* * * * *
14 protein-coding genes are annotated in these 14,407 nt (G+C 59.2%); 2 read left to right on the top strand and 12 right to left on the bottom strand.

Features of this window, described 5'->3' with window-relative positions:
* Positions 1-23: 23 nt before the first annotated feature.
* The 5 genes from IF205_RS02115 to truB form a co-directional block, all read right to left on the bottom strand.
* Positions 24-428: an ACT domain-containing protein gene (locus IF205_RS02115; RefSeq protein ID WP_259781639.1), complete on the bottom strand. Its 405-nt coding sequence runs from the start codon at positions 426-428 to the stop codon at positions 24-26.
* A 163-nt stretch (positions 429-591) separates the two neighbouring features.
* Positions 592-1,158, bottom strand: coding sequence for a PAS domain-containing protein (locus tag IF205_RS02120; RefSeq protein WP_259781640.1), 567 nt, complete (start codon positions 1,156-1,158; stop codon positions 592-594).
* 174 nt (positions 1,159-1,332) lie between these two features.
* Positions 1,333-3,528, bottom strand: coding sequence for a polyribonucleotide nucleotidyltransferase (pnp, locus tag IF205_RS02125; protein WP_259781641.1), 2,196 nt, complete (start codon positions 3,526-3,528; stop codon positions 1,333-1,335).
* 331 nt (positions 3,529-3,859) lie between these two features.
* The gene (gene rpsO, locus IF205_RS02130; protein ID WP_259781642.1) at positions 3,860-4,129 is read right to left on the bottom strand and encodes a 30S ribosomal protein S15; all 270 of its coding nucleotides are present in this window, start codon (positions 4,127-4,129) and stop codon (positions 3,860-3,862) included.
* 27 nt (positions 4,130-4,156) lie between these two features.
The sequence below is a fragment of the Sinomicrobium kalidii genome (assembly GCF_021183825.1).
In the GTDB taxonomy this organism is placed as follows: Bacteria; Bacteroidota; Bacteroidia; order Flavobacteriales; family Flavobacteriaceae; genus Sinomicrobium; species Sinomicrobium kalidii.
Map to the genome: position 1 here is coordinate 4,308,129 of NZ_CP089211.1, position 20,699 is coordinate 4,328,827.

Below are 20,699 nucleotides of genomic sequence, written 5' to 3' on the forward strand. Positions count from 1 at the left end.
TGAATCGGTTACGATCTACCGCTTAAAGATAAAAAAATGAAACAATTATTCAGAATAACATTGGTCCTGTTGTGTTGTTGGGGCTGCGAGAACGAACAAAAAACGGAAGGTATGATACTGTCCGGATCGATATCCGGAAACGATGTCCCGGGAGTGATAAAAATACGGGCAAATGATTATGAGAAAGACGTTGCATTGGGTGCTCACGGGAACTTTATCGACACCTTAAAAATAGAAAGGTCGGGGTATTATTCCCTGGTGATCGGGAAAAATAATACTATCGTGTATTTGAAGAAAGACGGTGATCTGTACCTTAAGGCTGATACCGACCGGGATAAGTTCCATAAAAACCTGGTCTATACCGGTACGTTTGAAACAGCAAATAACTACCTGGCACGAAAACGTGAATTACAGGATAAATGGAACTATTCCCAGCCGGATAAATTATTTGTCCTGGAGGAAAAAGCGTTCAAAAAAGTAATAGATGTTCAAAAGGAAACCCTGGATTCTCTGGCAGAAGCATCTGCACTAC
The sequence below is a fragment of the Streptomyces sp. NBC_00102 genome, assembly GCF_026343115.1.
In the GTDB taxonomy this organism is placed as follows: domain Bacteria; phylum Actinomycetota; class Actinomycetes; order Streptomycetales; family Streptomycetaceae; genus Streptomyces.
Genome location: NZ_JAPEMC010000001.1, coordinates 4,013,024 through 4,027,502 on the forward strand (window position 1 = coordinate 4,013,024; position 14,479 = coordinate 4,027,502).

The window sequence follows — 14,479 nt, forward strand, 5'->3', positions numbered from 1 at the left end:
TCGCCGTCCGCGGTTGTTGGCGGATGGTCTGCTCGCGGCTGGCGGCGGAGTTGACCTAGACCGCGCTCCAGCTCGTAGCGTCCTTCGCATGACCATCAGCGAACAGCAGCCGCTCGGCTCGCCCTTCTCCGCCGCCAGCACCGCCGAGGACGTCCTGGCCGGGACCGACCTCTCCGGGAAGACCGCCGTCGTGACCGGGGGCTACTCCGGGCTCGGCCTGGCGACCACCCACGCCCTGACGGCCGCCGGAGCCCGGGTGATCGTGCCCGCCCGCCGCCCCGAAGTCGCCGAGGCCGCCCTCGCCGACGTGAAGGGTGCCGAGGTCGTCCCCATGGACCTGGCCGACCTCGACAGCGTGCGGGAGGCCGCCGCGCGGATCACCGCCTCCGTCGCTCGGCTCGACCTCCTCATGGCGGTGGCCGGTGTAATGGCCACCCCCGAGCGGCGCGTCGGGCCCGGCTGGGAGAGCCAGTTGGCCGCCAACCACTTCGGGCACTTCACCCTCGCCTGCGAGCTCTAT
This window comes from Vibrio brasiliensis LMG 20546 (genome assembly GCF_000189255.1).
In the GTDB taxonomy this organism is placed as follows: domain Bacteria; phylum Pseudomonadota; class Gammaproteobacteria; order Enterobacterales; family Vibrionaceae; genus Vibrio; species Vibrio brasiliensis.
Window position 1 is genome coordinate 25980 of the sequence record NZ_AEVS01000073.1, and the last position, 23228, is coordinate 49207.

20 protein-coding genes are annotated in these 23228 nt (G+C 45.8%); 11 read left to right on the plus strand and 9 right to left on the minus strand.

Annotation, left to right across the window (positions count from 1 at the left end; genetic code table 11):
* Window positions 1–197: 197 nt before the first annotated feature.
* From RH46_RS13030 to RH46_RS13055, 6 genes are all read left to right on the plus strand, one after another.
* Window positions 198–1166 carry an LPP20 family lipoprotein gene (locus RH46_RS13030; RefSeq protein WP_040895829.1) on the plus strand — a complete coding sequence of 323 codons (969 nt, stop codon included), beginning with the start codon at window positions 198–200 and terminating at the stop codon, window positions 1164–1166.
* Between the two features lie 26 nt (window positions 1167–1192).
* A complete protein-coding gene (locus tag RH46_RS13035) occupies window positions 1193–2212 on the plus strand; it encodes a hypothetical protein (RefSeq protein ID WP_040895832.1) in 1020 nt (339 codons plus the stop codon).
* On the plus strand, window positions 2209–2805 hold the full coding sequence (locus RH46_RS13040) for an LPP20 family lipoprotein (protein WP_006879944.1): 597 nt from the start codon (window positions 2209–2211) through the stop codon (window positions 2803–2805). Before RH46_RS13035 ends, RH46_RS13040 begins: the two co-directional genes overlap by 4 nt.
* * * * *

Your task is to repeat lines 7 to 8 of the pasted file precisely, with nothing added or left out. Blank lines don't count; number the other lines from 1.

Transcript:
* Positions 592-1,158, bottom strand: coding sequence for a PAS domain-containing protein (locus tag IF205_RS02120; RefSeq protein WP_259781640.1), 567 nt, complete (start codon positions 1,156-1,158; stop codon positions 592-594).
* 174 nt (positions 1,159-1,332) lie between these two features.